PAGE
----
Where Fournette will lose me forever is if his bouts of poor vision from his Jacksonville days creep up again in Tampa Bay. We saw a couple examples in Week 1, and in Week 2 things were a lot better. But Fournette still has a couple wasted carries a game that tank his efficiency numbers.
I’ve paused the GIF so you can clearly see where Fournette should have gone with the ball. Wirfs gets outstanding movement on the three-technique, the middle linebacker takes himself out of the play, and tight end Rob Gronkowski has uprooted the defensive end with a tremendous base block. Tight end O.J. Howard has sealed off the SAM linebacker, and the result should be Fournette blasting through the C gap for a one-on-one with the safety and possibly a touchdown.
Instead, Fournette takes the ball and runs directly between Gronkowski and the defender, running directly into a tackle. This has been a frequent issue on his tape over the years, as Fournette will just wrap the ball up and bull ahead like it’s a short-yardage situation when there is space to run to. Those vision lapses can’t happen, as it wastes tremendous blocking on a run play like this, which is already hard to come by. If you can’t be a difference-maker or a creator with the ball, you have to at least be efficient.
Now, the BEST news with Fournette is that we saw something from him as a receiver on Sunday that I have never seen him do before.
This was one of the most underrated plays of the game, with the Bucs up 7-0 facing a third down deep in Panthers territory. Fournette, who is flanked out wide at the bottom of the screen, runs a return route, breaking back toward the middle of the field after running a quick out. The savvy move created a throwing window for Brady, who laced a perfect pass to Fournette, leading him down to the 1-yard line.
That’s really heads up stuff from Fournette, who ran a route typically reserved for wide receivers and separated from coverage to make a huge play. This ball is probably thrown away if Fournette doesn’t uncover from the linebacker, leading to a Tampa Bay field goal. The big running back’s sure hands and route-running savvy here gave the Bucs at least four points as he finished off the drive with his first touchdown in Tampa Bay.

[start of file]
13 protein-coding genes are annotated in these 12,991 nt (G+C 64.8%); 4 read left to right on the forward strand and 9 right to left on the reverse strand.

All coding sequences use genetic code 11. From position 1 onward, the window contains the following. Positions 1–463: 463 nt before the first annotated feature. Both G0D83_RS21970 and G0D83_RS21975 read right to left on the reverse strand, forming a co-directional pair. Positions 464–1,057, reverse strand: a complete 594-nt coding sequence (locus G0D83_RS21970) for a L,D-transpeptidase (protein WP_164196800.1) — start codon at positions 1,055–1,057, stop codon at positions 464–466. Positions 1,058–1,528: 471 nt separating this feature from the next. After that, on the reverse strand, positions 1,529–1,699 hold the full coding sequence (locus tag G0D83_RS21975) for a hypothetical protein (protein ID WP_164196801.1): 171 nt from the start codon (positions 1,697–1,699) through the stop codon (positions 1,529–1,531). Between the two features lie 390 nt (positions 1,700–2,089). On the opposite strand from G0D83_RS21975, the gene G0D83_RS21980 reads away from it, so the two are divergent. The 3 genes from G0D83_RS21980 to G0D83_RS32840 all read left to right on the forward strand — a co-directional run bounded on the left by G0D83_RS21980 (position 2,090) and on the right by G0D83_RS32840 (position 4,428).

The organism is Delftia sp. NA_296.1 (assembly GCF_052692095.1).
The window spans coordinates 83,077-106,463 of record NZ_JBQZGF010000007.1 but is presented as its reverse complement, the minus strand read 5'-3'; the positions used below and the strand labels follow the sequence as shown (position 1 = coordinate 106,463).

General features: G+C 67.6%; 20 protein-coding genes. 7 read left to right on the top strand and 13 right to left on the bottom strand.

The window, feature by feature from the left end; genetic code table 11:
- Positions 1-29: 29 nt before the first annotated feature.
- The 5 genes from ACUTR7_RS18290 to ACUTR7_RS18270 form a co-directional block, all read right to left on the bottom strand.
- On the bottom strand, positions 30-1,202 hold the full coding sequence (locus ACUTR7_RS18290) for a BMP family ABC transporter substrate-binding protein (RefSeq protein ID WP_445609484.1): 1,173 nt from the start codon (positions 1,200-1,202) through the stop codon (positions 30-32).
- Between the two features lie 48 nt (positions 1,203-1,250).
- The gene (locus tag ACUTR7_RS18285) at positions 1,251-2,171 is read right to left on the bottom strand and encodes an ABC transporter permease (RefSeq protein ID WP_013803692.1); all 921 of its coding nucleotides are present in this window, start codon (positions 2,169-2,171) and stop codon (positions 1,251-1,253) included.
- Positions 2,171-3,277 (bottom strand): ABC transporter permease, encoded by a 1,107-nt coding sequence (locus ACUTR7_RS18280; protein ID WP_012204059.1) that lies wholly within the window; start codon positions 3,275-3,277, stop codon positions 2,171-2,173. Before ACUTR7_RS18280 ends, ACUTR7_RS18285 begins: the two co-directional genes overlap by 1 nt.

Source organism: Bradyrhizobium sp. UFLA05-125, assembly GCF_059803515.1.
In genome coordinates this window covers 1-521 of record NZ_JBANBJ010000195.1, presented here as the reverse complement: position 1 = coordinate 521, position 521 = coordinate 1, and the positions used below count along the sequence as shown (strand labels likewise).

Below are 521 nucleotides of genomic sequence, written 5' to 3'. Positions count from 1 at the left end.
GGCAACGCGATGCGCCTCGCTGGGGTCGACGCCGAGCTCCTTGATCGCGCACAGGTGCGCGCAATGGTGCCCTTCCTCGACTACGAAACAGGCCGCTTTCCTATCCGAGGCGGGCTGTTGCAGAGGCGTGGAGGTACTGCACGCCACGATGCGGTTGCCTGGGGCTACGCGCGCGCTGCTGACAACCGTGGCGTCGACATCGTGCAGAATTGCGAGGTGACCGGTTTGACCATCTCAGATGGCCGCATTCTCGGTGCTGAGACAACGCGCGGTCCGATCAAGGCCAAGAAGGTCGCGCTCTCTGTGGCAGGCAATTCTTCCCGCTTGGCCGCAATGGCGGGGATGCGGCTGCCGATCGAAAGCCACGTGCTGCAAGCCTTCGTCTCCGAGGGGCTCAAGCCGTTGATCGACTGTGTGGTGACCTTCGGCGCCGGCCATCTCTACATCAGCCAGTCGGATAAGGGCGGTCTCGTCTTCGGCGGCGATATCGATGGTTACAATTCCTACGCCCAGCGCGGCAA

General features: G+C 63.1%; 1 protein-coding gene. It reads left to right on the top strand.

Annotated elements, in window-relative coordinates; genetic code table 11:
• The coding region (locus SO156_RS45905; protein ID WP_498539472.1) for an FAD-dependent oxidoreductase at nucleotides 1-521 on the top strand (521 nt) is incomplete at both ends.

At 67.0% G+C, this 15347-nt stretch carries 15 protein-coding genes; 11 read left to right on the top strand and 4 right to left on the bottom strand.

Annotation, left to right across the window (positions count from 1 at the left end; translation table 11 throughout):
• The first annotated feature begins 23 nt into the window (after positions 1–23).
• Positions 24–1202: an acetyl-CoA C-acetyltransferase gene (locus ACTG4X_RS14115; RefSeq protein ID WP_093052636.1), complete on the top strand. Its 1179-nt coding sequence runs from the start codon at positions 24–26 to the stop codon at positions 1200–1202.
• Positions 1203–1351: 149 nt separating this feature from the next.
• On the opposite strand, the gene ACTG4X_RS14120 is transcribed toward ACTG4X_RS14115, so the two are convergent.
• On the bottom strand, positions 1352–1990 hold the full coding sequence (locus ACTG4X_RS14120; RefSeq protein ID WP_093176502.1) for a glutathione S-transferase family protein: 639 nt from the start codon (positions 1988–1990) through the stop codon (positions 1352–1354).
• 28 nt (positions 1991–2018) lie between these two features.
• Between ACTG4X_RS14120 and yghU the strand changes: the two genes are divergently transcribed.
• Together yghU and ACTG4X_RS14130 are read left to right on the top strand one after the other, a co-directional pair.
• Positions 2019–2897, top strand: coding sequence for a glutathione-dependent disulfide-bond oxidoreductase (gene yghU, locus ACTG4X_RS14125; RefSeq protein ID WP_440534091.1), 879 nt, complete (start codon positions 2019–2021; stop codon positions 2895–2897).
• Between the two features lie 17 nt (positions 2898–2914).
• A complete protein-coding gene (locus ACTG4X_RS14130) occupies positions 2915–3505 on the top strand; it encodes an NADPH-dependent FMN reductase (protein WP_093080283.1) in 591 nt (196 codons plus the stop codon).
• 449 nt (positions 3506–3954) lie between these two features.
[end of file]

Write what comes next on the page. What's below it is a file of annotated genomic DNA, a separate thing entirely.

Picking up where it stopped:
Oh No, RoJo
A fair evaluation of Fournette gives us some good and bad things to get excited about, as would a fair evaluation of Ronald Jones II. The difference is that with Jones, his mistakes could have been incredibly costly and directly contributed to the team’s two turnovers on Sunday. Like it or not, big moment mistakes stick in the minds of fans, media and even coaches.
The most noticeable of Jones’ errors was his fumbled exchange with Brady on a draw play with Tampa Bay driving, a blunder that should never happen at the NFL level.
“RoJo [is responsible for the fumble],” Bucs head coach Bruce Arians said to the media on Monday. “It’s patience [and] it’s a draw play. He saw a big ol’ hole, he took off before Tom was ready to hand it and his elbow was down. It’s just all patience and it’s all on Ronald.”
But later in the game, a blown protection by Jones was one aspect of a tide-turning play that helped fuel the Panthers’ brief comeback against the Bucs.
Off the play-action Brady looks to hit Gronk on the over route, but pressure from his right side forces him off his platform and causes the ball to sail a bit. The culprits? First, Jones is supposed to go inside of Marpet’s block on the defensive end, blocking the blitzing linebacker off the edge. Luckily for Tampa Bay, that linebacker inexplicably hesitates instead of delivering a kill shot to Brady, but still arrives in time to help pressure the throw.
Cappa also gets semi-beaten by Zach Kerr, but he’s expecting more help from Wirfs, as the line steps down on the run fake. Wirfs should be heavy on the three-technique with Cappa, but instead ends up looking at the linebacker who never comes. Also, as I wrote on Tuesday, Brady deserves blame for falling off his base as he releases the throw, causing an inaccurate ball that sails and gets picked off.
These are the mistakes Jones cannot afford to make however, especially with Fournette breathing down his neck for more playing time. Despite the former Jaguar’s weaknesses, Jones hasn’t done anything through the first two weeks of the season to suggest he’s clearly a superior option. When that’s the case, the hot hand usually gets to eat.
CLICK ON PAGE 2 TO SEE LEDYARD’S BREAKDOWN OF MIKE EVANS EATIN’
Jon Ledyard is PewterReport.com's newest Bucs beat writer and has experience covering the Pittsburgh Steelers as a beat writer and analyzing the NFL Draft for several draft websites, including The Draft Network. Follow Ledyard on Twitter at @LedyardNFLDraft